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What's more, polygenic scores for height and IQ may not be very useful for predicting a person's actual height and intelligence, Carmi said. Using 28 families as a case study, the authors applied their computer model to real parents and their grown-up children. With each family's genetic data, the team made predictions as to which child should be tallest, then checked their work against each sibling's true heights. 

"We saw that [the top-ranking] child is indeed taller than the average … but we also see that there's a lot of uncertainty," Carmi said. In some families, the top-ranking child stood about 4 inches (10 centimeters) taller than the average sibling. In others, the top-ranking child fell well below average height. 

Even in their simulated models, the researchers found that a designer baby's true height may vary by about 2 to 4 inches (5-10 cm) from the predicted value. IQ could vary by nearly 20 points in either direction.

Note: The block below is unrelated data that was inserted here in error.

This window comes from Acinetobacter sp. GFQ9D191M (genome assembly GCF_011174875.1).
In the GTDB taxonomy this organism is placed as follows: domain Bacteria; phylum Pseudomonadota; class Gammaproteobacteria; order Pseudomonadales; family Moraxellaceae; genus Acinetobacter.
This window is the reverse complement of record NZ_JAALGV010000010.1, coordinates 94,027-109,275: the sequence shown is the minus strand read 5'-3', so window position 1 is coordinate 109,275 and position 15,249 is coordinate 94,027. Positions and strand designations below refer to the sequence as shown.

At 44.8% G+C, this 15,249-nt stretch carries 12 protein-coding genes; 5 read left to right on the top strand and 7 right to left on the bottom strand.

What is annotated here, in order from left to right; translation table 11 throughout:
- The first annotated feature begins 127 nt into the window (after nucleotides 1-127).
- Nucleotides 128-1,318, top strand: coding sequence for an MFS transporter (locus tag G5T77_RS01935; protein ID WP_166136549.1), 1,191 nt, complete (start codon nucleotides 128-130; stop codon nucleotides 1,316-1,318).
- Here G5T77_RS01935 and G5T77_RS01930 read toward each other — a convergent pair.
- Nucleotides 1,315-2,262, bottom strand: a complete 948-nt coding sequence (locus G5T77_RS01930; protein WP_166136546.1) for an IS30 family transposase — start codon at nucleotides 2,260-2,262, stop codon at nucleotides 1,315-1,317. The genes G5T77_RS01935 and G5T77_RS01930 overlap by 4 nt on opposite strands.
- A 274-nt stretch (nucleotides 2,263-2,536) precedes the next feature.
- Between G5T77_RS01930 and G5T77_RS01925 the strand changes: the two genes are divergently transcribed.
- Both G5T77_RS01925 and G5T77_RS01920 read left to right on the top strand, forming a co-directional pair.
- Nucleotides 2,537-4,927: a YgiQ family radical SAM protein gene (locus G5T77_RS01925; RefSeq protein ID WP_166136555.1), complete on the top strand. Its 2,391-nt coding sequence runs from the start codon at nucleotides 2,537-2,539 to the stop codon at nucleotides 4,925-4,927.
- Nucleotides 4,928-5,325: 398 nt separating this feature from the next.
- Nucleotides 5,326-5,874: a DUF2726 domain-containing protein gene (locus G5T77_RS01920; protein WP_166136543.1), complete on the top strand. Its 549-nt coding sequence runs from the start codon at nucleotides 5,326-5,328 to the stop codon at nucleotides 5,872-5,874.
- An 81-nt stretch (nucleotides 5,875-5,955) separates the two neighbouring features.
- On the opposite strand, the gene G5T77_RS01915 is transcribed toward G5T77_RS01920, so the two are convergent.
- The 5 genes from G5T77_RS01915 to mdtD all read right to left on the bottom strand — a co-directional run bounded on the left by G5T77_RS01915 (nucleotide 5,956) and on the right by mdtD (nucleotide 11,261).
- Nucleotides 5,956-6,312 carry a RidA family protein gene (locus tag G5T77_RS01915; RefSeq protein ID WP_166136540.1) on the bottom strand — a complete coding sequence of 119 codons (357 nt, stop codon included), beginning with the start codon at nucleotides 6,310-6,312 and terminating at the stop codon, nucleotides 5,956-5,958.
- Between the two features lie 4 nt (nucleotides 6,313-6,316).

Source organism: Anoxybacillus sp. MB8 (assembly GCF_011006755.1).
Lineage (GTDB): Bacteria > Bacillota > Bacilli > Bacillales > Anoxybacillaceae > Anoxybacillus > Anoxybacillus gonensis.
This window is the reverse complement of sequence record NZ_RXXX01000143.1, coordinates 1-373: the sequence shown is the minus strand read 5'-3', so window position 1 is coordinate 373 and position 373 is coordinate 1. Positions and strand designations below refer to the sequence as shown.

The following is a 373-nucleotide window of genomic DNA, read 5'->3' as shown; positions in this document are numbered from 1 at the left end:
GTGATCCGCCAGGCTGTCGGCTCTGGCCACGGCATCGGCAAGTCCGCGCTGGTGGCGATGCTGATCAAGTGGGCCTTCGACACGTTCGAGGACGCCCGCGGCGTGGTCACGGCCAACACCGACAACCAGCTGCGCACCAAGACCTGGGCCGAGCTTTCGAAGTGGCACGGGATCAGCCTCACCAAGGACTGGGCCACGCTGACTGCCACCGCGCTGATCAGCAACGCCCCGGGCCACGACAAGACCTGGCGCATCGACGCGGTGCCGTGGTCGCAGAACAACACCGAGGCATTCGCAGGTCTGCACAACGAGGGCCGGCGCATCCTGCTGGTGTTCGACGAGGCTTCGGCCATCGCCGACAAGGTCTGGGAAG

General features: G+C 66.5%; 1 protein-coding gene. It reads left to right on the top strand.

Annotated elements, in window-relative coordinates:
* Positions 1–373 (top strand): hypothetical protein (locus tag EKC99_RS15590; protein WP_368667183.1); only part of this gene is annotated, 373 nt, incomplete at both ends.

The true value of genetic screening 

Beyond the inherent uncertainty of genetics, other factors cloud the predictive accuracy of polygenic scores for height and IQ, the authors noted. Environmental conditions, such as nutrition and upbringing, also shape children's physical and cognitive development and can't be captured through genetic screening. Polygenic scores are overwhelmingly based on European DNA, meaning the metric may hold little value for people of other ancestries, Karipcin said. In their study, the authors also worked with an unusually high number of embryos, she added. 

A young couple may produce five to eight embryos through IVF, granting clinicians options to work with, Karipcin said. But after age 35, a mother may be able to produce only one or two viable embryos through the procedure, she said. Besides being few in number, about 40% of the 35-year-old's embryos may contain an abnormal number of chromosomes. Chromosomes package DNA into X-shaped bundles, and humans usually carry 23 pairs of these structures per cell. In most cases, people can’t survive with an abnormal number of chromosomes — those who do survive are born with developmental disorders, such as Down syndrome or Turner syndrome, according to the University of Utah.